Thank you for using the timer - this advanced tool can estimate your performance and suggest more practice questions. We have subscribed you to Daily Prep Questions via email.

Customized for You

we will pick new questions that match your level based on your Timer History

Track Your Progress

every week, we’ll send you an estimated GMAT score based on your performance

Practice Pays

we will pick new questions that match your level based on your Timer History

Not interested in getting valuable practice questions and articles delivered to your email? No problem, unsubscribe here.

It appears that you are browsing the GMAT Club forum unregistered!

Signing up is free, quick, and confidential.
Join other 500,000 members and get the full benefits of GMAT Club

Registration gives you:

Tests

Take 11 tests and quizzes from GMAT Club and leading GMAT prep companies such as Manhattan GMAT,
Knewton, and others. All are free for GMAT Club members.

Applicant Stats

View detailed applicant stats such as GPA, GMAT score, work experience, location, application
status, and more

Books/Downloads

Download thousands of study notes,
question collections, GMAT Club’s
Grammar and Math books.
All are free!

Thank you for using the timer!
We noticed you are actually not timing your practice. Click the START button first next time you use the timer.
There are many benefits to timing your practice, including:

This post is a part of the Quant Tips and Hints by Topic Directory focusing on Quant topics and providing examples of how to approach them. Most of the questions are above average difficulty.

DEFINITION

The absolute value of a number is the value of a number without regard to its sign.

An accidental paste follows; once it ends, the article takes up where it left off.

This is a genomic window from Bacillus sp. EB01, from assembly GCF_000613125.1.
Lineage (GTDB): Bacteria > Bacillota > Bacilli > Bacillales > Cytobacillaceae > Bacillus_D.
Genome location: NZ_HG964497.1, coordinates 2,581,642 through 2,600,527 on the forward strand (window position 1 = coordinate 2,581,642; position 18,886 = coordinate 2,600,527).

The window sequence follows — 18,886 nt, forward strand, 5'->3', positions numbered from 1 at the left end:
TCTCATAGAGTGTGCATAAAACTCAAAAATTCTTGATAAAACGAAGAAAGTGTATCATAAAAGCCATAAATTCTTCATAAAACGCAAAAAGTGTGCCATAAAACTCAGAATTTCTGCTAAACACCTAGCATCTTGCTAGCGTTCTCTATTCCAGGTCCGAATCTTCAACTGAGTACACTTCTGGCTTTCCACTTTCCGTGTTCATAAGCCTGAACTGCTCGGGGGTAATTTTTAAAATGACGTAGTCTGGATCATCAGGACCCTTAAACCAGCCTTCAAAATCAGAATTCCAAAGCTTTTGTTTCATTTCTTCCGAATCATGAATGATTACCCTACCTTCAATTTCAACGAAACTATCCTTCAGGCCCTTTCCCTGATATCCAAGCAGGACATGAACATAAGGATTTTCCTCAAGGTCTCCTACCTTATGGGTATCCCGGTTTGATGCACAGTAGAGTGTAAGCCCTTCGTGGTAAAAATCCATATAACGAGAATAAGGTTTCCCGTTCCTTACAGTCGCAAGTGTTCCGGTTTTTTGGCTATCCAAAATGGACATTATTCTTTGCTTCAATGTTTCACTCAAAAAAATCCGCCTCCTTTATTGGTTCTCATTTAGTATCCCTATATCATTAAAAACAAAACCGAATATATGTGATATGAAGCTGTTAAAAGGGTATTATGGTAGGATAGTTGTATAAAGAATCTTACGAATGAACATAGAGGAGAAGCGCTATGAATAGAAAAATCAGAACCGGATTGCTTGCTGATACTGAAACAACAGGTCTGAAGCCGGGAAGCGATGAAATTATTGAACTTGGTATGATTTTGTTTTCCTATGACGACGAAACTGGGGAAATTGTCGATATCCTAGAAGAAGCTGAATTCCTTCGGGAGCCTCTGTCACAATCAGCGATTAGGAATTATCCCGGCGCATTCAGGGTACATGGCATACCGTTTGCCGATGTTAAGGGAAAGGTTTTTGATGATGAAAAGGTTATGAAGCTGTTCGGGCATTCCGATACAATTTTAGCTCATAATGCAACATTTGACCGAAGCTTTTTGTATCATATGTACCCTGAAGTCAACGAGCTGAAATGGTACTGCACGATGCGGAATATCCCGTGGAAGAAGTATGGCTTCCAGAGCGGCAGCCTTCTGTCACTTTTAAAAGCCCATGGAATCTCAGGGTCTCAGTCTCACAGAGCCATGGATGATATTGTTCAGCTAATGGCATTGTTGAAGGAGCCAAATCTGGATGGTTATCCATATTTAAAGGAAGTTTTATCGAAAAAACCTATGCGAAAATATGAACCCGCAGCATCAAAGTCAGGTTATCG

For example, \(|3| = 3\); \(|-12| = 12\); \(|-1.3|=1.3\)...

Another way to understand absolute value is as the distance from zero. For example, \(|x|\) is the distance between x and 0 on a number line.

From that comes the most important property of an absolute value: since the distance cannot be negative, an absolute value expression is ALWAYS more than or equal to zero.

GRAPH OF y=|x|

As you can see for any value of x, the value of y, which is |x|, is ALWAYS more than or equal to zero.

IMPORTANT PROPERTY

When \(x\leq{0}\), then \(|x|=-x\), or more generally when \(some \ expression\leq{0}\) then \(|some \ expression|={-(some \ expression)}\). For example: \(|-5|=5=-(-5)\). Notice that in the negative scenario, we don't simply remove the absolute value bars. We remove the absolute value bars and negate the entire expression contained within, thus making it positive again;

When \(x\geq{0}\), then \(|x|=x\), or more generally when \(some \ expression\geq{0}\) then \(|some \ expression|={some \ expression}\). For example: \(|5|=5\).

OTHER IMPORTANT PROPERTIES

1. \(|x|\geq0\)

2. \(\sqrt{x^2}=|x|\)

3. \(|0|=0\)

4. \(|-x|=|x|\)

5. \(|x-y|=|y-x|\). |x - y| represents the distance between x and y, so naturally it equals to |y - x|, which is the distance between y and x.

6. \(|x|+|y|\geq|x+y|\). Note that "=" sign holds for \(xy\geq{0}\) (or simply when \(x\) and \(y\) have the same sign). So, the strict inequality (>) holds when \(xy<0\);

7. \(|x|-|y|\leq{|x-y|}\). Note that "=" sign holds for \(xy>{0}\) (so when \(x\) and \(y\) have the same sign) and \(|x|\geq{|y|}\) (simultaneously).

Thanks to another GMAT Club member, I have just discovered this valuable topic, yet it had no discussion for over a year. I am now bumping it up - doing my job. I think you may find it valuable (esp those replies with Kudos).

Want to see all other topics I dig out? Follow me (click follow button on profile). You will receive a summary of all topics I bump in your profile area as well as via email.
_________________

Hi, I've some problem with the graph y=|x| [figure in original post]

would someone please explain it ?

Thanks in advance.

Plug values for x and you get the values of y (|x|). For example, if x=-1, then y=|x|=1, if x=2, then y=|x|=2, if x=0, then y=|x|=0, ... As you can see no matter whether x is negative, positive or 0, the value of y (|x|) will come up as positive or 0, but never as negative. Hence the position of the graph above the x-axis, where only positive y's lie.

Thanks to another GMAT Club member, I have just discovered this valuable topic, yet it had no discussion for over a year. I am now bumping it up - doing my job. I think you may find it valuable (esp those replies with Kudos).